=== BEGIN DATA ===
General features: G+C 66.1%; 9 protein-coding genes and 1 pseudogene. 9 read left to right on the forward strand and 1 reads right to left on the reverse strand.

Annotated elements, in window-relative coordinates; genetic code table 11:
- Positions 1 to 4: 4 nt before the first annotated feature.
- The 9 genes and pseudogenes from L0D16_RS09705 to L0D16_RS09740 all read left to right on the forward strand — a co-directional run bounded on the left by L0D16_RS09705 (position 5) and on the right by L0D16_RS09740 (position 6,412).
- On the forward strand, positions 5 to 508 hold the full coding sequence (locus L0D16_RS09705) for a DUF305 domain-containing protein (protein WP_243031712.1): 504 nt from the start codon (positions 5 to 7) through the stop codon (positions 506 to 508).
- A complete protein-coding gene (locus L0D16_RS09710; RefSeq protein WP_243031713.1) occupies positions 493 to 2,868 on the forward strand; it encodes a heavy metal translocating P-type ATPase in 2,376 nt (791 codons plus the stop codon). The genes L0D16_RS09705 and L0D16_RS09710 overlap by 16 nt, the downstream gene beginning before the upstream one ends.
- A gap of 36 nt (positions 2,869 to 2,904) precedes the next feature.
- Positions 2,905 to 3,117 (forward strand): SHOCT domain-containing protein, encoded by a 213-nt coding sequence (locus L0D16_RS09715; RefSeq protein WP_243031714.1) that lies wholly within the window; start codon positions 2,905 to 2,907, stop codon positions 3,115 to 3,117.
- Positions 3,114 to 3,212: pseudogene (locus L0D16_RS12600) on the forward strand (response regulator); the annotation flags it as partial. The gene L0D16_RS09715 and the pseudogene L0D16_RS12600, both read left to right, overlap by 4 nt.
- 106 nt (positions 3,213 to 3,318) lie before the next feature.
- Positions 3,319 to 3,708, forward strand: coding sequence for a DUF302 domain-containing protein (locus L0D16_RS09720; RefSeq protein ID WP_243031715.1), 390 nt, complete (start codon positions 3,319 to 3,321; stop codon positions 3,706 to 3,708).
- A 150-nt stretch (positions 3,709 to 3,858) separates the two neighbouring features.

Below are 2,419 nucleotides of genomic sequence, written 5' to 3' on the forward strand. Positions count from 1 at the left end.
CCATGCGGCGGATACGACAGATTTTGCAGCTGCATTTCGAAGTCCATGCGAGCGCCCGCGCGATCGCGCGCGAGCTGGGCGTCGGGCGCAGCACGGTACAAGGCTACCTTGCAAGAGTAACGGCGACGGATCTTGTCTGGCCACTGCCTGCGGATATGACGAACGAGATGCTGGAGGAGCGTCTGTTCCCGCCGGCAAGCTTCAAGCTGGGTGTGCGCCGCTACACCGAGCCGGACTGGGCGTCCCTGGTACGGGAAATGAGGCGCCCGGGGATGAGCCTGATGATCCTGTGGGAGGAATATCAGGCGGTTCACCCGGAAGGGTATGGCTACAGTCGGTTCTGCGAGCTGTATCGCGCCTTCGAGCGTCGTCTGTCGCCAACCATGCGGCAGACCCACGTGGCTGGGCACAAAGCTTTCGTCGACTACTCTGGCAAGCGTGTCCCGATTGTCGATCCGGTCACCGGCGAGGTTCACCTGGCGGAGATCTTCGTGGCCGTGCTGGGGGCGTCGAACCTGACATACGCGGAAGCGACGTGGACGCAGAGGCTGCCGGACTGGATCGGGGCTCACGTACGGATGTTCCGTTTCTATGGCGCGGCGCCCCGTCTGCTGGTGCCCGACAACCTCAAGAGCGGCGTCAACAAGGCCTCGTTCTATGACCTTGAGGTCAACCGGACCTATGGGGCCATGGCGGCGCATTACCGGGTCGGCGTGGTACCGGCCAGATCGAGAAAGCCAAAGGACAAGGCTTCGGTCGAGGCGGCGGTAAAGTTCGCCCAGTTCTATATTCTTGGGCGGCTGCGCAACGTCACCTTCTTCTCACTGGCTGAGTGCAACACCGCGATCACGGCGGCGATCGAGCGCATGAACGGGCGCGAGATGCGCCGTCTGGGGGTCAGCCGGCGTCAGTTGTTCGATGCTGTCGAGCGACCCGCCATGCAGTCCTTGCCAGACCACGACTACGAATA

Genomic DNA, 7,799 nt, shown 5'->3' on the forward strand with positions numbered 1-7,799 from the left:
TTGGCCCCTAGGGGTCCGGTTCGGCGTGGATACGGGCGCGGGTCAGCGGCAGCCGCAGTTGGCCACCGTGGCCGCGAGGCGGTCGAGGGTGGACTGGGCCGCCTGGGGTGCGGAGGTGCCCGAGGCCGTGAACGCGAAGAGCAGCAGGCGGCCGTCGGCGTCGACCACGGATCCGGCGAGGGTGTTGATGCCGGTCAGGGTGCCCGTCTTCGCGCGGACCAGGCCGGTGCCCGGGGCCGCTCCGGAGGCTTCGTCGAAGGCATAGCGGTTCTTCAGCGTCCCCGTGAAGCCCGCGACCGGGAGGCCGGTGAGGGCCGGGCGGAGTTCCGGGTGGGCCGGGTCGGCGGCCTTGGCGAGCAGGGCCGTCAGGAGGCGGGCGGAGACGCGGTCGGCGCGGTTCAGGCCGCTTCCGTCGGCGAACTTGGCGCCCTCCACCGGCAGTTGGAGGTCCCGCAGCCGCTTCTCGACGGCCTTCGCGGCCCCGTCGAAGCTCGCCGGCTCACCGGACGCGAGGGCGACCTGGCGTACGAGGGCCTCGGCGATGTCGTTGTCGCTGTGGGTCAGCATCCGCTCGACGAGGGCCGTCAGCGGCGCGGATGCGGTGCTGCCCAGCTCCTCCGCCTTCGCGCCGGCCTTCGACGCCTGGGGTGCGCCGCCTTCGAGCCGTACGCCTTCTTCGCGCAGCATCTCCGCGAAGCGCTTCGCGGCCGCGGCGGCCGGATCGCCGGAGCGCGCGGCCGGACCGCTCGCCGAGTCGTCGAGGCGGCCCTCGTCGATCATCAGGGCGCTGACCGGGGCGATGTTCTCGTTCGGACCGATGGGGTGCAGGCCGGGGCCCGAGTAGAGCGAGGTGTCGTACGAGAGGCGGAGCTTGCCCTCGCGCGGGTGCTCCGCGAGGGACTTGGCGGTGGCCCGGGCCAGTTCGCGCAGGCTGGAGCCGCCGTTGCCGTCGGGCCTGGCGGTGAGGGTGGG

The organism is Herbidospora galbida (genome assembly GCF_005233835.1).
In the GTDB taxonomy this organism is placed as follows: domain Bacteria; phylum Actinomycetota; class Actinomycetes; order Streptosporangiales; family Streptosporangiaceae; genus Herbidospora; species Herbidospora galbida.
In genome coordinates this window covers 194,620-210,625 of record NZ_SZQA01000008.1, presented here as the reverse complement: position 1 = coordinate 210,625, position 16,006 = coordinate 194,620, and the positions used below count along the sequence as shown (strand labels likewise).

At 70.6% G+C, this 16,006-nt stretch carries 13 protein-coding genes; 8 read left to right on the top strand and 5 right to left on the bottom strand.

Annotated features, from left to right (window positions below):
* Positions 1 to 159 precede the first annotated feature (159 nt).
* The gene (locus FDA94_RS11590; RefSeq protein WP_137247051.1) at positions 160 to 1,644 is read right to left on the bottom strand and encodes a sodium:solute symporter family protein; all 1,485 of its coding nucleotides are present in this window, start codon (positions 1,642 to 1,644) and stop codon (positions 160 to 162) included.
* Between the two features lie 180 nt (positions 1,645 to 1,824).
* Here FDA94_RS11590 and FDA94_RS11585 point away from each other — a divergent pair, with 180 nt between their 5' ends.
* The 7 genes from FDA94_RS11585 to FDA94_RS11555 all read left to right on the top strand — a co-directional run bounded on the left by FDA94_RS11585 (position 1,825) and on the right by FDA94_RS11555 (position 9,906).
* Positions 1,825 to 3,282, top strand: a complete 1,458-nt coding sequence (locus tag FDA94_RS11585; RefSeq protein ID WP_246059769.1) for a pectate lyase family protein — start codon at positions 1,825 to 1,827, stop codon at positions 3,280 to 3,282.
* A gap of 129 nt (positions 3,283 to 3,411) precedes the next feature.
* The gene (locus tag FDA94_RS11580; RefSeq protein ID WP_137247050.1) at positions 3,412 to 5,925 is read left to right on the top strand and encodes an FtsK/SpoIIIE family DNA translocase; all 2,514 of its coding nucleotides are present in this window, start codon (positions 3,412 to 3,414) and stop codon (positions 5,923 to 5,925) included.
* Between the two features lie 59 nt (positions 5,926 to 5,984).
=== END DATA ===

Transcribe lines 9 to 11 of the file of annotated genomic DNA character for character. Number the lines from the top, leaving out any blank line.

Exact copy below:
- Positions 3,114 to 3,212: pseudogene (locus L0D16_RS12600) on the forward strand (response regulator); the annotation flags it as partial. The gene L0D16_RS09715 and the pseudogene L0D16_RS12600, both read left to right, overlap by 4 nt.
- 106 nt (positions 3,213 to 3,318) lie before the next feature.
- Positions 3,319 to 3,708, forward strand: coding sequence for a DUF302 domain-containing protein (locus L0D16_RS09720; RefSeq protein ID WP_243031715.1), 390 nt, complete (start codon positions 3,319 to 3,321; stop codon positions 3,706 to 3,708).